We now go back to the spiral effect I presented you in the previous tutorial. There was once a spell (can’t remember its name) made by Daminon which created a dynamic spiral. The spiral would be made out of lightning and it would come from within the center (caster) and spread around it. If you usually have such instant effects made out of multiple units, you may want to even give up units and use special effects that you create and destroy immediately. Most effects will first end their animation before disappearing if destroyed, so the destruction will only ensure that once the effect has finished its visual eye-candy, it is gone both as a model and an object.

    The trick here is to use the timer for the duration between two elements of a spire. I will remind you that the spiral is made out of multiple concentric circles with a phase difference called deviation angle. The trick is to create these circles one after another at a short time delay between each other. That way it will look as if the spiral is spreading from the inside to the outside. You can also use units if you wish, but then make sure you add an expiration timer to them big enough so that the spiral does not look sectioned, and small enough not to turn the spiral into a static effect.
    Here are some tips for the code. It would be a bit too easy and non-didactic to give you everything with the spoon. Consider this code a challenge through which you can prove your skills.

    1. You will need to keep into a variable the number of the current concentric circle. Otherwise you cannot determine which the current step in the timer trigger is. Do not forget to increment it at each execution of trigger’s actions.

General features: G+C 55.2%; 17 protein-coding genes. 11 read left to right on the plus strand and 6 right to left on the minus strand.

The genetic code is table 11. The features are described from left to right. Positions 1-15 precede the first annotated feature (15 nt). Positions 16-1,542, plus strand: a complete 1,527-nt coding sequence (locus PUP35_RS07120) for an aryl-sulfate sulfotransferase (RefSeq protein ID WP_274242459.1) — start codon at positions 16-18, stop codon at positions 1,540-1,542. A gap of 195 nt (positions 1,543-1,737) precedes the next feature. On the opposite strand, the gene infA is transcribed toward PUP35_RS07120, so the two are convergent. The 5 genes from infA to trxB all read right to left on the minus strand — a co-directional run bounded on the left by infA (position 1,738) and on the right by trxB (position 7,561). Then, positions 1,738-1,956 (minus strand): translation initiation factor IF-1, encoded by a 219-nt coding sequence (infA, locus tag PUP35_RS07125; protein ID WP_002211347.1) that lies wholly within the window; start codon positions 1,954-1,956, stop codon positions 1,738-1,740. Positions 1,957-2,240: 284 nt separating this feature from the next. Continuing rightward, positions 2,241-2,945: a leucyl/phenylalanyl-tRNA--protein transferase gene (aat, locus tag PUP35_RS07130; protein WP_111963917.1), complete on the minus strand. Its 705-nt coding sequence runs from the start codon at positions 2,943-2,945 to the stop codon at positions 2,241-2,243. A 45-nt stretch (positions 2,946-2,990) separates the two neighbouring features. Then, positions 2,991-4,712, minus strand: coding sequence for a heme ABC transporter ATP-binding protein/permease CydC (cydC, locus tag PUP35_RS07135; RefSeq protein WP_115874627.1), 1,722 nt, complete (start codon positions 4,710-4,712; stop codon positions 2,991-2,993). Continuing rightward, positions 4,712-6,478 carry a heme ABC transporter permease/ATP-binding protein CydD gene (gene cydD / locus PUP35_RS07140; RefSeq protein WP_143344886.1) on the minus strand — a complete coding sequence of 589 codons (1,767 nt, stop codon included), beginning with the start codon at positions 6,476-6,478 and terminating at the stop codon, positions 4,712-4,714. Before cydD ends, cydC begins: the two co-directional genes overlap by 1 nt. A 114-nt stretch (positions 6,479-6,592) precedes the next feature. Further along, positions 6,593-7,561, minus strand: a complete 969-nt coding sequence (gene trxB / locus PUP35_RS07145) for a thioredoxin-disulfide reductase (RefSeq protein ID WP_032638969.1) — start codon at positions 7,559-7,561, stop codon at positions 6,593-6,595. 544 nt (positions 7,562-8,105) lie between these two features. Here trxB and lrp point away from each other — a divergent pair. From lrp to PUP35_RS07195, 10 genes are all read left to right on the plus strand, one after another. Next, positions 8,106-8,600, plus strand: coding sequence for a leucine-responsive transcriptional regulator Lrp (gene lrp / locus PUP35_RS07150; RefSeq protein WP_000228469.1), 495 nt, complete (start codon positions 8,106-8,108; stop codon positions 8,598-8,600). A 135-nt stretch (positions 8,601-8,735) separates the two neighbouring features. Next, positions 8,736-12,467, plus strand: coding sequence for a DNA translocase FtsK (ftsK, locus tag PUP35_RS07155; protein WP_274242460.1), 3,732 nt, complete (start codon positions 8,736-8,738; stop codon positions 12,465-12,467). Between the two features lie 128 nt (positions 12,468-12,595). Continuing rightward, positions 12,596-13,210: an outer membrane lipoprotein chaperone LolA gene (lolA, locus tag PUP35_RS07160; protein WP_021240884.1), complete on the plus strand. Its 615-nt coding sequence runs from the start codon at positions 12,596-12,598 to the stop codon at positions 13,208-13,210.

2. Use the formula from the first tutorial to create the spiral. Instead of a loop which determines the number of the concentric circle, you will need to use the variable mentioned above.
    3. Watch out for endless timers! Disable the trigger after you have reached a number of concentric circles or else you’ll be in trouble.

    6. Tips and tricks
    a) Unit Groups – groups are essential for dynamic effects. Arrays are less practical when it comes to manipulating multiple units in order to dynamically change their position. Unit Groups were designed to make masses of units easier to manipulate.
    b) Multi-instance – The problem can no longer be solved with Custom Script locals trick, considering that you need to transfer the group and perhaps other values to another trigger. Keep in mind that you are using a timer, and not a trigger!

    This trick is a bit longer since I will try to teach you how to make your effects multi-instanceable.
    Warning: Complex pieces of code and concepts are used here. I do not expect everyone to understand this but if you feel that this is just too much for you, try not to use your effects for non-hero spells or just use them for cinematics and other purposes.

    The only way to make the timers work in multiinsceanbility is to actually use local variables to store the timers. However, the problem doesn’t end here, because transferring objects/values to timers’ code through original GUI (unless you’re using global variables) is impossible! Since global variables ruin the MUI, we have to reconsider some other variant.

    I recommend that you download this tool. It has everything you need, from allowing you to create local timers easily to linking values and objects to them.

    If you have difficulties with this tool or with dynamic effects in general, post here and I will provide more information about it!

    ~Daelin